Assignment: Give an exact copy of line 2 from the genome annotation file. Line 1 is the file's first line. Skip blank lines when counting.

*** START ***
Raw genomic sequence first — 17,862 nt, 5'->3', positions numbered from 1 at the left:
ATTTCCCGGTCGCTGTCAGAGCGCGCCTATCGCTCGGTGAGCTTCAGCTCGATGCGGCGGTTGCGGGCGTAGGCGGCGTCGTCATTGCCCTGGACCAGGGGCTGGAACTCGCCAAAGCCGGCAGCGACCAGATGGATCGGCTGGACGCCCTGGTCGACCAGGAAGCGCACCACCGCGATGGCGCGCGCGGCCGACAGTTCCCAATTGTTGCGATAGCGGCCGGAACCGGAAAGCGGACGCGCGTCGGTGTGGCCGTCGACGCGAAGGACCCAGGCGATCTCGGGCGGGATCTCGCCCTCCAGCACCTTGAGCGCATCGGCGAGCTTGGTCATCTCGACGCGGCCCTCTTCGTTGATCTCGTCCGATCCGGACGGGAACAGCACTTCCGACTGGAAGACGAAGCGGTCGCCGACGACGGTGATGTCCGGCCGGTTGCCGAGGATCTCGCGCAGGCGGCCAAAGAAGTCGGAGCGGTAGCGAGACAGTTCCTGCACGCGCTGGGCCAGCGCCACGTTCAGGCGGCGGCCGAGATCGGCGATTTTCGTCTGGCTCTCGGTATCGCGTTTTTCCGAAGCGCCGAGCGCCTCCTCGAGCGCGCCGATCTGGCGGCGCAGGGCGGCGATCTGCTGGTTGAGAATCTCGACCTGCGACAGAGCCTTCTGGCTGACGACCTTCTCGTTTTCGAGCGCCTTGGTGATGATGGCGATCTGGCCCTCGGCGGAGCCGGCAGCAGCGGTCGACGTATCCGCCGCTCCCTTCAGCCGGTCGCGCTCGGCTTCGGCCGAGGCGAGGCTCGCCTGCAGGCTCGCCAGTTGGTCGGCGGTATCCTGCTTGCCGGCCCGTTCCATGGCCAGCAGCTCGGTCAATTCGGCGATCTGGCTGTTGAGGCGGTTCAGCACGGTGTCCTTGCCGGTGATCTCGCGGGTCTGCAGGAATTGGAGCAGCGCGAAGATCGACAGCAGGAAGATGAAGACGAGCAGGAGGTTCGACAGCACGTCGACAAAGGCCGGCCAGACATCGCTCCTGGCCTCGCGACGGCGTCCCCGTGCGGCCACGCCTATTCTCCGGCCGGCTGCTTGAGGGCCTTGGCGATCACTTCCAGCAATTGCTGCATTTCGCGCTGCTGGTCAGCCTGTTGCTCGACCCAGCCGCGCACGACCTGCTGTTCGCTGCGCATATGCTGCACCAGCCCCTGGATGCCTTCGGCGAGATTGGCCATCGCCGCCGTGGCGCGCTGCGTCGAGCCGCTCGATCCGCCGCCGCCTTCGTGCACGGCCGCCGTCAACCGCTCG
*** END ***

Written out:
ATTTCCCGGTCGCTGTCAGAGCGCGCCTATCGCTCGGTGAGCTTCAGCTCGATGCGGCGGTTGCGGGCGTAGGCGGCGTCGTCATTGCCCTGGACCAGGGGCTGGAACTCGCCAAAGCCGGCAGCGACCAGATGGATCGGCTGGACGCCCTGGTCGACCAGGAAGCGCACCACCGCGATGGCGCGCGCGGCCGACAGTTCCCAATTGTTGCGATAGCGGCCGGAACCGGAAAGCGGACGCGCGTCGGTGTGGCCGTCGACGCGAAGGACCCAGGCGATCTCGGGCGGGATCTCGCCCTCCAGCACCTTGAGCGCATCGGCGAGCTTGGTCATCTCGACGCGGCCCTCTTCGTTGATCTCGTCCGATCCGGACGGGAACAGCACTTCCGACTGGAAGACGAAGCGGTCGCCGACGACGGTGATGTCCGGCCGGTTGCCGAGGATCTCGCGCAGGCGGCCAAAGAAGTCGGAGCGGTAGCGAGACAGTTCCTGCACGCGCTGGGCCAGCGCCACGTTCAGGCGGCGGCCGAGATCGGCGATTTTCGTCTGGCTCTCGGTATCGCGTTTTTCCGAAGCGCCGAGCGCCTCCTCGAGCGCGCCGATCTGGCGGCGCAGGGCGGCGATCTGCTGGTTGAGAATCTCGACCTGCGACAGAGCCTTCTGGCTGACGACCTTCTCGTTTTCGAGCGCCTTGGTGATGATGGCGATCTGGCCCTCGGCGGAGCCGGCAGCAGCGGTCGACGTATCCGCCGCTCCCTTCAGCCGGTCGCGCTCGGCTTCGGCCGAGGCGAGGCTCGCCTGCAGGCTCGCCAGTTGGTCGGCGGTATCCTGCTTGCCGGCCCGTTCCATGGCCAGCAGCTCGGTCAATTCGGCGATCTGGCTGTTGAGGCGGTTCAGCACGGTGTCCTTGCCGGTGATCTCGCGGGTCTGCAGGAATTGGAGCAGCGCGAAGATCGACAGCAGGAAGATGAAGACGAGCAGGAGGTTCGACAGCACGTCGACAAAGGCCGGCCAGACATCGCTCCTGGCCTCGCGACGGCGTCCCCGTGCGGCCACGCCTATTCTCCGGCCGGCTGCTTGAGGGCCTTGGCGATCACTTCCAGCAATTGCTGCATTTCGCGCTGCTGGTCAGCCTGTTGCTCGACCCAGCCGCGCACGACCTGCTGTTCGCTGCGCATATGCTGCACCAGCCCCTGGATGCCTTCGGCGAGATTGGCCATCGCCGCCGTGGCGCGCTGCGTCGAGCCGCTCGATCCGCCGCCGCCTTCGTGCACGGCCGCCGTCAACCGCTCG